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The car of the future was supposed to fly (à la “The Jetsons”) or at least hover. But if the car of the future is indeed the new Tesla Model 3, its special power is arguably its cellular, Wi-Fi and Bluetooth connections. And a 15-inch iPad-like screen that replaces the dashboard as we know it.
Geoffrey Fowler reviewed the Tesla Model 3 for the Washington Post and wrote that “even if you’re not interested in owning a Model 3, don’t believe in electric cars, don’t like CEO Elon Musk, or don’t believe Tesla will survive to produce them for $35,000, Tesla is setting the agenda for the auto industry.”
He spent three days with the car, made a video about the experience, which is embedded below, and discussed it with Marketplace host Kai Ryssdal. The following is an edited transcript of their conversation.
Kai Ryssdal: So first of all, you sit down in the Model 3 for the first time. What’s it like? Give us the vibe.
Geoffrey Fowler: You look around and all you really see is one giant iPad-looking thing right there in the middle. I mean, in fact, the first time I got into the Model 3, the radio was already on and it was blaring and my buddy and I … we wanted to talk, but we couldn’t hear each other, and so we were looking around trying to figure out: How do we turn off the radio? And believe it or not, and I am a professional gadget guy, I could not figure out how to turn down the radio. After about a minute of scrambling, I finally figured out if you repeatedly press in one corner, the volume would go down. But it was a sign of things to come.
Ryssdal: Well, so let’s go to that place where things are coming from. Part of the scrolling you did to find the volume knob — the virtual volume knob, I guess — was that you found this thing’s privacy settings. And that’s why I wanted to get you on the phone, because as you say in this piece, this is basically an iPhone in terms of its connectivity.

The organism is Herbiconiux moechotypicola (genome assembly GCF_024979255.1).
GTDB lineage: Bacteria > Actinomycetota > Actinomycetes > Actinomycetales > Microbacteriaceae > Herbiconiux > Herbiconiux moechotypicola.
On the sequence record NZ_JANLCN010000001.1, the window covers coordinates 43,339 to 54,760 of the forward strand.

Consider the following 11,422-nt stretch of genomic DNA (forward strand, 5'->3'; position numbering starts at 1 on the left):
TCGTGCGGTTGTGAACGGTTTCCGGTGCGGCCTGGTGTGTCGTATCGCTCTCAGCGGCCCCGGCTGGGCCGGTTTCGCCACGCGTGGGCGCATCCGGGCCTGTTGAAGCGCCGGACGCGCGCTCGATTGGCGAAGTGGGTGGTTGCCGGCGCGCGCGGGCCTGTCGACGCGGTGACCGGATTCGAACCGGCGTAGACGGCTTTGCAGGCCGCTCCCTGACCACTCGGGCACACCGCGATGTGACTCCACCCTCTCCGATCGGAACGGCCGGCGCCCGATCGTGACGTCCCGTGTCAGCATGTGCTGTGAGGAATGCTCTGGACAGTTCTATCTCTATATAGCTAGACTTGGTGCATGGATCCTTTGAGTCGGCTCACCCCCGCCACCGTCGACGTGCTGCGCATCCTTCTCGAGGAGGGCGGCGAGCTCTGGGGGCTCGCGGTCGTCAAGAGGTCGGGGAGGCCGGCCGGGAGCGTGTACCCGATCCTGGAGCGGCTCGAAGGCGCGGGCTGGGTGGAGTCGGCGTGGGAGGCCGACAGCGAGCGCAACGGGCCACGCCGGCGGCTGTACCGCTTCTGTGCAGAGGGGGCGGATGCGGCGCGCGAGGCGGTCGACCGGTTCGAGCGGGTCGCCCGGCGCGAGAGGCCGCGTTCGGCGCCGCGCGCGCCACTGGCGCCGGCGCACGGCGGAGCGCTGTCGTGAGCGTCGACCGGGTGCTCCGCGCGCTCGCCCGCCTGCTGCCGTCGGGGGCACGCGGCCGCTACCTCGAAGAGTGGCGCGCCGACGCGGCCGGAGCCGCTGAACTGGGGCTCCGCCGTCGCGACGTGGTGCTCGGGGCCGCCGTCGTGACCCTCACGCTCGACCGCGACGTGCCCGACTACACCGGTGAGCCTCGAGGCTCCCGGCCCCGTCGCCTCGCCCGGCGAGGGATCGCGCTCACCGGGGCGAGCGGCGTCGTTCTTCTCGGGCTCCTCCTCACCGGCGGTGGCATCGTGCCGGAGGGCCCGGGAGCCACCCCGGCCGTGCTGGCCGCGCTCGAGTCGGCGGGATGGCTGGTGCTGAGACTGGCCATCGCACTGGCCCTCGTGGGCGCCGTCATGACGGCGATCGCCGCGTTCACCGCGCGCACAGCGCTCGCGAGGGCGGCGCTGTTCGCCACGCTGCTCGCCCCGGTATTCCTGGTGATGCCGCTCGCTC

Ryssdal: OK, but look, just to continue with the iPhone comparison here for a minute, when iPhones came out we were all, “Oh, man, this is whiz-bang and amazing, and look at all this stuff I can do, and of course there’s an app for that.” And now people are backing off a little bit, saying, “Wait, maybe it’s not so great that we’re staring at our screens all the time. Maybe it’s not so great that we’re connected all the time.” In 10 years, when the Model 3 is in theory everywhere — or whoever has ripped off its version of it — are we going to be doing the same thing?
Fowler: I think so. And that’s exactly the point of my piece. That maybe we need to start having that conversation now instead of waiting 10 years. And to me, the biggest challenge, the one that I think is most pressing that we really need to figure out now, is the distraction question. So now we’re having a lot of questions about, you know, is my iPhone making me lose sleep or is it turning my children into zombies? Well, the research that’s happened so far have shown that these touch screen interfaces in cars are very distracting and put a pretty high cognitive load on drivers. The problem is with Tesla, you have to interact with this thing while you’re on the road. It hides some pretty critical parts of the car, the function of the car. If you want to move the mirrors, you’ve got to click in there. If you want to change the air conditioning, you got that tap in there. If you even want to open the glove box, you’ve got a tap in there. There’s no handle for the glove box on its own.
Ryssdal: That’s nutty, man, that you have to do that. Because, I mean, right? Keep your eyes on the road.
Fowler: So, you know, I would think that Tesla really ought to be foregrounding how they’re designing this interface to be safer, but they’re not really. And in fact, last week, Elon Musk tweeted that he wanted to hire video game developers to develop games for that center panel.
If you’re into video game development, consider applying to Tesla. We want to make super fun games that integrate the center touch screen, phone & car irl.
— Elon Musk (@elonmusk) August 1, 2018
And I was like, ah, this is not inspiring trust in this car and in the direction that this company is going to take us all.
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